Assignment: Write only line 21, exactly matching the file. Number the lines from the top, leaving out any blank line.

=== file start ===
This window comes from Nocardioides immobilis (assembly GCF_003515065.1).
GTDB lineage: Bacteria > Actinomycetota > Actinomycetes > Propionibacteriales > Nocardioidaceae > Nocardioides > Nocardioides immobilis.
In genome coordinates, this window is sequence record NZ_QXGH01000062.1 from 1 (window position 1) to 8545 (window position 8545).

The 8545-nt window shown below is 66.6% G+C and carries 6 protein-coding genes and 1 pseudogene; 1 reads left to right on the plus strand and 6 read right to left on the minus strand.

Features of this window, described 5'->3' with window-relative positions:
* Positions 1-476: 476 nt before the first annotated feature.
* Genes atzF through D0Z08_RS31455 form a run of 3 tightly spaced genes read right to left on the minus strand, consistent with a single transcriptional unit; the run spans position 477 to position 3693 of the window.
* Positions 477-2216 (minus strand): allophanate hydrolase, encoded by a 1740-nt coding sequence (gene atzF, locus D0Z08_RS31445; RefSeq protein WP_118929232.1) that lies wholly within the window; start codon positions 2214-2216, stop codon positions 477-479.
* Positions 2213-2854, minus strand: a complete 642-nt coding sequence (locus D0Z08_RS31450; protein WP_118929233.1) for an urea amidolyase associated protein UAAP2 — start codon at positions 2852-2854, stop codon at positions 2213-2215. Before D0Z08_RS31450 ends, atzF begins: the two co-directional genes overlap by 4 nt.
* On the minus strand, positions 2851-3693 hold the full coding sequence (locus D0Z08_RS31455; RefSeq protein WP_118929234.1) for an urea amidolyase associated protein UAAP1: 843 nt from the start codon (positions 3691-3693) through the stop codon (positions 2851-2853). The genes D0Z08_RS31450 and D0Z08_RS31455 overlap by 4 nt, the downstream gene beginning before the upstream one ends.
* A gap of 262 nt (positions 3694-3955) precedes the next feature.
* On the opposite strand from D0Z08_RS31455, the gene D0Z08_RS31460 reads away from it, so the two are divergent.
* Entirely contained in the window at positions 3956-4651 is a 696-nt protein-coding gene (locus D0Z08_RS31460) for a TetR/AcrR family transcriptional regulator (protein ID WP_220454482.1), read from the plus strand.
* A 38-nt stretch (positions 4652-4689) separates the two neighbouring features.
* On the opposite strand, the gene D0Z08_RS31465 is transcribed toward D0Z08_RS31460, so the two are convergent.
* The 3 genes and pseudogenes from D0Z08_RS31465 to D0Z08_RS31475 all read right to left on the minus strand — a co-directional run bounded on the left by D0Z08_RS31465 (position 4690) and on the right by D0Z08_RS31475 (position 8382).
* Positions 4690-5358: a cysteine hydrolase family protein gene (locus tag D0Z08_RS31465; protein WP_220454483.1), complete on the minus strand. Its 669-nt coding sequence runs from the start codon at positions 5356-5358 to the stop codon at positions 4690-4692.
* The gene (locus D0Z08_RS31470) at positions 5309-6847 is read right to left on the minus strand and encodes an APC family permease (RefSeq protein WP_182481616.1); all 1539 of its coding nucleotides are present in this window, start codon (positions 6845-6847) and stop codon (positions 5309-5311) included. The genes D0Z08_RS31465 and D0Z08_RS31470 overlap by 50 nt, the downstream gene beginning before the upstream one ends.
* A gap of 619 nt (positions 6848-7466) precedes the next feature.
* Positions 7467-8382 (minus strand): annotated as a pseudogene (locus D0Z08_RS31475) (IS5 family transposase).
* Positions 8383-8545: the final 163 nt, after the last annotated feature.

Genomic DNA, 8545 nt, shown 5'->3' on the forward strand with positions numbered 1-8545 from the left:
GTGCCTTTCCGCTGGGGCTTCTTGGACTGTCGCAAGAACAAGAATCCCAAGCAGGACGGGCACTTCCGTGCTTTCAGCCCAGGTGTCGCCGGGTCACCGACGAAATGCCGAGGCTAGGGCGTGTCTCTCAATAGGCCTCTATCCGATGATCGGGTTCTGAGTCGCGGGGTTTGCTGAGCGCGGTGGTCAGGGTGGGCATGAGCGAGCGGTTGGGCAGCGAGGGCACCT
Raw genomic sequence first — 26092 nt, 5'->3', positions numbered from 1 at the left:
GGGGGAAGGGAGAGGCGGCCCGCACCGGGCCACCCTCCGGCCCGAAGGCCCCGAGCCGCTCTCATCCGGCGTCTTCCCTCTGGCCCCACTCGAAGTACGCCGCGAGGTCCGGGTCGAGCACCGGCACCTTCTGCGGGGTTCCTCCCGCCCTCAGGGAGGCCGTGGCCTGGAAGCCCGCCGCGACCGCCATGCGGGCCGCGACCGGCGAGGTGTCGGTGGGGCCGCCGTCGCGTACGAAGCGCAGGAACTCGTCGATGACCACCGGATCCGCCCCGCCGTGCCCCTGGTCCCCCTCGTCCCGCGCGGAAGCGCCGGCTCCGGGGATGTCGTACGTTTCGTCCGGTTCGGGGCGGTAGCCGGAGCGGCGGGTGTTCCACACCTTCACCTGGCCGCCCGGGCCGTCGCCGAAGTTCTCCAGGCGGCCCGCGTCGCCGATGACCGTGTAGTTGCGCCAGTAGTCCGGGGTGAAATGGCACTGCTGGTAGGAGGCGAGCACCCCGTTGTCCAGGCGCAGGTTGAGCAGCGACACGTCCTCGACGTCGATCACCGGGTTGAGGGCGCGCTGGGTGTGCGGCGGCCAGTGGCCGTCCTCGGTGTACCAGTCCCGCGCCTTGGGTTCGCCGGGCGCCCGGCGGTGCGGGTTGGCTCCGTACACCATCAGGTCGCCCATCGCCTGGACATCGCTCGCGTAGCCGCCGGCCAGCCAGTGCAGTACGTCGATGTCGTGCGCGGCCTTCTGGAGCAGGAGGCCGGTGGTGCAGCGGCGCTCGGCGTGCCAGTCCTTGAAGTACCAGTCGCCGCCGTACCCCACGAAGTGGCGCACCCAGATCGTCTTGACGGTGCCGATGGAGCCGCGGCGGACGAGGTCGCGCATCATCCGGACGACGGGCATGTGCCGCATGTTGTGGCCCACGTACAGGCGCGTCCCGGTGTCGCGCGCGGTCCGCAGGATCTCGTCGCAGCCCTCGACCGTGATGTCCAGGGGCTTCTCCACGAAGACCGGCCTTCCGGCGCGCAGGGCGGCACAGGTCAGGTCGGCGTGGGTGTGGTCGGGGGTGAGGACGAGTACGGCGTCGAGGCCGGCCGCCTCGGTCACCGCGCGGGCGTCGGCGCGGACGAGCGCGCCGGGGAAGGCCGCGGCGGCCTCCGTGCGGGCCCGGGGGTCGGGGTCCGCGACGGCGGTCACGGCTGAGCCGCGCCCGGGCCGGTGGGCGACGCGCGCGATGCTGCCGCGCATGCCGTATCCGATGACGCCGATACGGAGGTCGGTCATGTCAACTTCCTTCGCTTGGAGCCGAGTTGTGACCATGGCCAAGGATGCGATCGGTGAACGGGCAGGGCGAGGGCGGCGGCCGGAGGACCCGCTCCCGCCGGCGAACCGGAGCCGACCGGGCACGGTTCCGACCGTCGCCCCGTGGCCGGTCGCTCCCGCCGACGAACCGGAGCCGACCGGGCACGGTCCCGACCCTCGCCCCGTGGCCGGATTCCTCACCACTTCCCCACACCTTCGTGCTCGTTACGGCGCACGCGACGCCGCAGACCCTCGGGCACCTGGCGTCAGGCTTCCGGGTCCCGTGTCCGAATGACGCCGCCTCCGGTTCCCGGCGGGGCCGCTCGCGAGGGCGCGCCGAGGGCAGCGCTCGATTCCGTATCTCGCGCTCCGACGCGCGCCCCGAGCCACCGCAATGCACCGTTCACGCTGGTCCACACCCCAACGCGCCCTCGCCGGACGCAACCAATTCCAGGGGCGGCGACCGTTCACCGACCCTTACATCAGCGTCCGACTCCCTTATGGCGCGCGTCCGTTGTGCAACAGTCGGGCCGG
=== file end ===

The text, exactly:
* Positions 8383-8545: the final 163 nt, after the last annotated feature.